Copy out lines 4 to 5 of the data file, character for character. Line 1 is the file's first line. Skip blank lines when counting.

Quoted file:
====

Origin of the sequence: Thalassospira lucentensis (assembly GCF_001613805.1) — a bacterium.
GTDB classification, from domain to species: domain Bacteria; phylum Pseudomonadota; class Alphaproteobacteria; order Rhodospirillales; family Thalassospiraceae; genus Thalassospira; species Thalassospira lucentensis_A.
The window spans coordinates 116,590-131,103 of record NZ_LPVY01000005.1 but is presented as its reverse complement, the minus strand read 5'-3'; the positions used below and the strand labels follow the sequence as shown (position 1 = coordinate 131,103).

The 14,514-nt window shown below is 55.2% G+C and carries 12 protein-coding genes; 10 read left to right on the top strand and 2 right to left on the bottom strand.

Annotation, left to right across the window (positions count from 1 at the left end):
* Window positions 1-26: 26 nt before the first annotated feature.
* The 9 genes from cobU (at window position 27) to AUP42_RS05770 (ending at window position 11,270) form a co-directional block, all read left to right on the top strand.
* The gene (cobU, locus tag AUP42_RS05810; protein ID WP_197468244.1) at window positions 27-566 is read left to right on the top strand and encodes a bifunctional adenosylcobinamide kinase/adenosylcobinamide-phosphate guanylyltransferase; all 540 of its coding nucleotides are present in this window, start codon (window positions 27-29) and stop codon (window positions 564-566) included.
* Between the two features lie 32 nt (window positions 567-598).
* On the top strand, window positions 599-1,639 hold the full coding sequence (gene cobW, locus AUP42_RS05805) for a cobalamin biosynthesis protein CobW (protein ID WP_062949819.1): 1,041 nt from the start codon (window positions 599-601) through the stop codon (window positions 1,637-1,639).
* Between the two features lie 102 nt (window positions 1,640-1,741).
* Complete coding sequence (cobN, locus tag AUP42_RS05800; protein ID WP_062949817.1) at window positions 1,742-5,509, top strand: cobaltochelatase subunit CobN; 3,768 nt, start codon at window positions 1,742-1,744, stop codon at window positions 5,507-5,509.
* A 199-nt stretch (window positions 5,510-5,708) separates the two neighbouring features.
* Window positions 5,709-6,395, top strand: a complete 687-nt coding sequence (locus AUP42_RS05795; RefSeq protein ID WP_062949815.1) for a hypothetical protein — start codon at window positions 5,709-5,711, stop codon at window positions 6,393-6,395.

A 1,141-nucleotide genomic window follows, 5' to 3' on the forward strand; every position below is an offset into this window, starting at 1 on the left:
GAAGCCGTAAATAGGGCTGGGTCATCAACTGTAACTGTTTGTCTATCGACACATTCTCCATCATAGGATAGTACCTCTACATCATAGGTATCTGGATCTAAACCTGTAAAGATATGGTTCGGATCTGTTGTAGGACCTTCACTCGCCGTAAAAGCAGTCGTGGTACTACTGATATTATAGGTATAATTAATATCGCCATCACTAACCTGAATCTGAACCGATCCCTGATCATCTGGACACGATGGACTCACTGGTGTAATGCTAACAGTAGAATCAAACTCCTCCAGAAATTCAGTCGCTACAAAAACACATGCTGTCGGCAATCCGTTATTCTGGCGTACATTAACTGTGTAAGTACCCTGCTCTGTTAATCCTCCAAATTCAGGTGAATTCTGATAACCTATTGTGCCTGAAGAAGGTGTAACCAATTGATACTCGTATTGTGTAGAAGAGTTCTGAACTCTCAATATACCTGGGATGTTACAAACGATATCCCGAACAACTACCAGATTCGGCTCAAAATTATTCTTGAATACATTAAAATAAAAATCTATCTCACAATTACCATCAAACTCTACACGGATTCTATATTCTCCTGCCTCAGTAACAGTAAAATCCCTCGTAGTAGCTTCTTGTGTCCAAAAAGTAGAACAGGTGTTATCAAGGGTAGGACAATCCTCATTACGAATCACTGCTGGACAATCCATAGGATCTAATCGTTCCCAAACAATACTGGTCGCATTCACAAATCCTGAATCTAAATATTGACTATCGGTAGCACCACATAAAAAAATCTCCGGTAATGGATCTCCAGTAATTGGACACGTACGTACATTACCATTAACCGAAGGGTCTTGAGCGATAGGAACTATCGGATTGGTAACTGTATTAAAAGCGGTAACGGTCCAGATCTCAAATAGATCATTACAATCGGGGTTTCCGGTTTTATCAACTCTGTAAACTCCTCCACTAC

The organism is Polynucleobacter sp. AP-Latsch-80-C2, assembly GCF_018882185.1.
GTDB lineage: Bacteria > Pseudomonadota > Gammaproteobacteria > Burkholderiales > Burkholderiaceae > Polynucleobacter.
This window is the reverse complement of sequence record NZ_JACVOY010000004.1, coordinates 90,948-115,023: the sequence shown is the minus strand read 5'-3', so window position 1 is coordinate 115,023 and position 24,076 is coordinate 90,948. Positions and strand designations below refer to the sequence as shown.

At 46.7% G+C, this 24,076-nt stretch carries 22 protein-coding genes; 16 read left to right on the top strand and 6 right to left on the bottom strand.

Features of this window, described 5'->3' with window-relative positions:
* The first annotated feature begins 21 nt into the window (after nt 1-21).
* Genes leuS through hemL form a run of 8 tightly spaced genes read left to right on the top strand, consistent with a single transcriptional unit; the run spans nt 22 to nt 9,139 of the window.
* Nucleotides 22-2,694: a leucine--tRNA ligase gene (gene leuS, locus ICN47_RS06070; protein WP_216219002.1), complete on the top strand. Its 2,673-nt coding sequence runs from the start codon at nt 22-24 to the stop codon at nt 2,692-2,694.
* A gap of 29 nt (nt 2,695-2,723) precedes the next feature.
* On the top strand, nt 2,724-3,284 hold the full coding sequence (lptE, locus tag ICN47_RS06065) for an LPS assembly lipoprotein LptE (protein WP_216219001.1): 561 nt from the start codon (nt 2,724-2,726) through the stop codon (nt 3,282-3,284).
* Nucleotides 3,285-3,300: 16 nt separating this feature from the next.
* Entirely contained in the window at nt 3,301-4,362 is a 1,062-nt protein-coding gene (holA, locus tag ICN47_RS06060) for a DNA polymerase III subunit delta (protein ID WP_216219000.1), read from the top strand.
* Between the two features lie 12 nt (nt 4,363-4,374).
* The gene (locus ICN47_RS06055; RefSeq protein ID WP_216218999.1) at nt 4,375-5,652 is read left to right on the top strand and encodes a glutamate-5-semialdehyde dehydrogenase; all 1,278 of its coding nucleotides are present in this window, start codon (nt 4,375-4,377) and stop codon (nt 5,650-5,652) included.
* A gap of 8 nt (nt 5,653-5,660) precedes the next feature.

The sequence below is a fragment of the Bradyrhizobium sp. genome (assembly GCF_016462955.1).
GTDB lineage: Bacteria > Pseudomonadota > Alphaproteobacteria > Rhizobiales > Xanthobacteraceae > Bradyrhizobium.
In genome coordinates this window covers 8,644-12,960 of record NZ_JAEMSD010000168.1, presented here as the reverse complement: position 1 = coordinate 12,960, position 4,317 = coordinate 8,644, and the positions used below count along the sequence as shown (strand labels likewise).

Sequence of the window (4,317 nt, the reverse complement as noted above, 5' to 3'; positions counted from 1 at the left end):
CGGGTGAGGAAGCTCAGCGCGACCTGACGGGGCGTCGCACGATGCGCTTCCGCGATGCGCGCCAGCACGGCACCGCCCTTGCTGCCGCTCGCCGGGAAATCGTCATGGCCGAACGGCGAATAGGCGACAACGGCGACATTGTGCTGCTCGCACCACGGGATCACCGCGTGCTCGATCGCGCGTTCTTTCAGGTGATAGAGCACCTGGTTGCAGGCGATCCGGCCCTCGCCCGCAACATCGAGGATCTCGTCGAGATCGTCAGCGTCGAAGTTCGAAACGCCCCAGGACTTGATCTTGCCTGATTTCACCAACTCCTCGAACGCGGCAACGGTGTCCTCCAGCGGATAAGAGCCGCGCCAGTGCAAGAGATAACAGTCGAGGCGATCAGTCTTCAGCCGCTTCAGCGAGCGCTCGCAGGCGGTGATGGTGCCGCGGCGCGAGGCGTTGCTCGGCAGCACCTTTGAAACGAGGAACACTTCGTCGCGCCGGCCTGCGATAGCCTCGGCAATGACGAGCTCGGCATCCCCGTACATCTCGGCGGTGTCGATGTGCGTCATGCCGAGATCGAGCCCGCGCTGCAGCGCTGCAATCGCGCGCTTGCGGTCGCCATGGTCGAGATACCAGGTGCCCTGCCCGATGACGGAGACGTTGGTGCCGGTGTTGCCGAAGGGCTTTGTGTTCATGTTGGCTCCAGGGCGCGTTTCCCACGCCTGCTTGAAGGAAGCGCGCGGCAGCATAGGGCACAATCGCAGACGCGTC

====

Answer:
The 14,514-nt window shown below is 55.2% G+C and carries 12 protein-coding genes; 10 read left to right on the top strand and 2 right to left on the bottom strand.

Annotation, left to right across the window (positions count from 1 at the left end):